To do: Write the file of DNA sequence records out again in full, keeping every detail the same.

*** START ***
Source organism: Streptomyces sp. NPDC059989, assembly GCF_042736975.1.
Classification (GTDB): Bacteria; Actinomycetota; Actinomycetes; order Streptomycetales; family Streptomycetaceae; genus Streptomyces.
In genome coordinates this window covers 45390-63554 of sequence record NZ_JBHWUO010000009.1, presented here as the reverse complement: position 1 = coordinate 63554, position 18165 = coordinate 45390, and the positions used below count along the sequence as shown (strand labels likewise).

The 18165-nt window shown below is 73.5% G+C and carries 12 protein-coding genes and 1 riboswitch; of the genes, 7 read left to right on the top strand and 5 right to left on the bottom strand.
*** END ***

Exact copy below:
Source organism: Streptomyces sp. NPDC059989, assembly GCF_042736975.1.
Classification (GTDB): Bacteria; Actinomycetota; Actinomycetes; order Streptomycetales; family Streptomycetaceae; genus Streptomyces.
In genome coordinates this window covers 45390-63554 of sequence record NZ_JBHWUO010000009.1, presented here as the reverse complement: position 1 = coordinate 63554, position 18165 = coordinate 45390, and the positions used below count along the sequence as shown (strand labels likewise).

The 18165-nt window shown below is 73.5% G+C and carries 12 protein-coding genes and 1 riboswitch; of the genes, 7 read left to right on the top strand and 5 right to left on the bottom strand.